So… Been busy here in Galveston, we’re sailing at 1400- worked late last night between Slops and A/C Piping Repairs…
I looked more into the subject about the USCG requiring Training IN EXCESS of the STCW Requirements…
Downloaded and read the IMO STCW Code for A-III/!.
NO WHERE can I find in the STCW Code A-III/1 for the five additional training requirement contained in 46 CFR 11.329,
Various Union “stakeholders” (this is across the industry) attended these meetings with the USCG regarding this “addition”- it effectively cuts offf an Unlicensed Mariner from obtaining an STCW Endorsement AFTER obtaining a License without $10,000 to $15,000 in additional training.
Who agreed to this insanity? Why are these “Hawsepipe” Officers being unfairly held back?
I will draft an appeal letter for this shipmate. I will also include this in my write up to the OMB regarding deregulation of the Maritime Industry…
Oh, by the way- the same “disparity” exsists on the Deck side also… What in the hell is going on here?
I would rather enjoy seeing comments from the certain NMC “interested parties” in this obvious disparity- there’s a lot of knowledge base out there…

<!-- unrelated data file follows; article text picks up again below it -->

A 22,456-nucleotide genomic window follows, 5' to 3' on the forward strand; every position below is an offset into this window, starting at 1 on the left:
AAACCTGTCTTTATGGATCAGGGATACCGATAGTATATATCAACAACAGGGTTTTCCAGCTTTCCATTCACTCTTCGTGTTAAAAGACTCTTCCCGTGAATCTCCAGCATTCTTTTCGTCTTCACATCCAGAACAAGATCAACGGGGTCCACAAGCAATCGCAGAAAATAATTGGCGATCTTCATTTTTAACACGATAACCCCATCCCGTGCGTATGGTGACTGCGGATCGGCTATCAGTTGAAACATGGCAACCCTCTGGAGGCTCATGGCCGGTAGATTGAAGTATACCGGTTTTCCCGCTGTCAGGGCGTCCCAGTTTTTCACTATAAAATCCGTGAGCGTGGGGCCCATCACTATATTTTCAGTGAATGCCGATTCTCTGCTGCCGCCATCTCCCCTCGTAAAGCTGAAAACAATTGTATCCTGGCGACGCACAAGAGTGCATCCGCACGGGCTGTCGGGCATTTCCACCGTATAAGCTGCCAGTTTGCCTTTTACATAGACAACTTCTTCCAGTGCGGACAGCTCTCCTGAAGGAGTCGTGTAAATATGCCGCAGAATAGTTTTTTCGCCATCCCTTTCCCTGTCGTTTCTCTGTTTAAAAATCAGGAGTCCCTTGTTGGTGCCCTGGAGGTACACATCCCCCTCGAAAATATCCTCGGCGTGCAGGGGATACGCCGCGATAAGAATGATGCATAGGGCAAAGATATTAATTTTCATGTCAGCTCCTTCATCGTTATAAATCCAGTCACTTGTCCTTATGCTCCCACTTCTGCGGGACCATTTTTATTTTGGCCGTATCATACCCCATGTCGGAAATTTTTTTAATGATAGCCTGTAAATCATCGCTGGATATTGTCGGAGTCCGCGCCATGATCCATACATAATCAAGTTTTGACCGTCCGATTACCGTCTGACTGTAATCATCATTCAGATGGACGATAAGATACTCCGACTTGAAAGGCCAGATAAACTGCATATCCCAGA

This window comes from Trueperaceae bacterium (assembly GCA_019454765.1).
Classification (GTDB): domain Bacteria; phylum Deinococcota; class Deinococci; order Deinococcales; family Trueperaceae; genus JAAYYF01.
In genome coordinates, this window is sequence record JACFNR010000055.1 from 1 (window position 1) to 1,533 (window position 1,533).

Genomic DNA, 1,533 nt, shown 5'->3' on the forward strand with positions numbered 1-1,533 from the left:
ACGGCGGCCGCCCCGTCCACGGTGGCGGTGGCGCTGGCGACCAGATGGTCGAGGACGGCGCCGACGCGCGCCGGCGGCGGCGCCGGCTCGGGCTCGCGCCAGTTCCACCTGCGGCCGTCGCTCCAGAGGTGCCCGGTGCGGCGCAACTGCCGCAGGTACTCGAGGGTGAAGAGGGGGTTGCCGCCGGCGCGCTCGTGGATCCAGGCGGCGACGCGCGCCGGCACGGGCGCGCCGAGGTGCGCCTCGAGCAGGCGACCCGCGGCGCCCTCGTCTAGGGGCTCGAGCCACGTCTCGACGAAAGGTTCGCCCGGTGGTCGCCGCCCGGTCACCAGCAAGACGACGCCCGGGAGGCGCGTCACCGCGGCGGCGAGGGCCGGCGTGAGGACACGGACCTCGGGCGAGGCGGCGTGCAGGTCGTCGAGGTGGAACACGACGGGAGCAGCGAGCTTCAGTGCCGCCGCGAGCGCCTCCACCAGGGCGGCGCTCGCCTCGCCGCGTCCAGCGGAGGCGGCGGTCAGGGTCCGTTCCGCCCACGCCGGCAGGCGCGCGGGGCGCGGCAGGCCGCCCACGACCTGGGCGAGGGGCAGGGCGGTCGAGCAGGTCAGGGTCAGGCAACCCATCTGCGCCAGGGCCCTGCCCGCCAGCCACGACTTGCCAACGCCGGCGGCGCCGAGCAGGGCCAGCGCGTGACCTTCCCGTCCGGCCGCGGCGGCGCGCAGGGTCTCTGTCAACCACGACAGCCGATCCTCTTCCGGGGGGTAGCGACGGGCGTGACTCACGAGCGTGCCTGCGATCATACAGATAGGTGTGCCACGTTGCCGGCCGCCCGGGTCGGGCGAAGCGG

Your post isn’t clear to me.
How does USCG training requirements exceed the STCW requirements?
In my experience to get a national license with the USCG the requirements are actually very minimal, as long as you pass the tests.
For getting the STCW endorsements, post 2017, the required training is extensive and requires months of time and investments of above 20k dollars. At least for the unlimited tonnage licenses, which I paid for out of pocket and took time off work to do.
The STCW requirement is by IMO and international standards not the USCG right? If you sail in US waters you have only to meet the USCG requirements.
Am i missing something about what you are saying?
I could’ve gotten a national third mate unlimited license after taking an advanced fire fighting class if i passed the tests.
Then go to an Academy and spend 10 times that amount plus not being able to work for 3-4 years.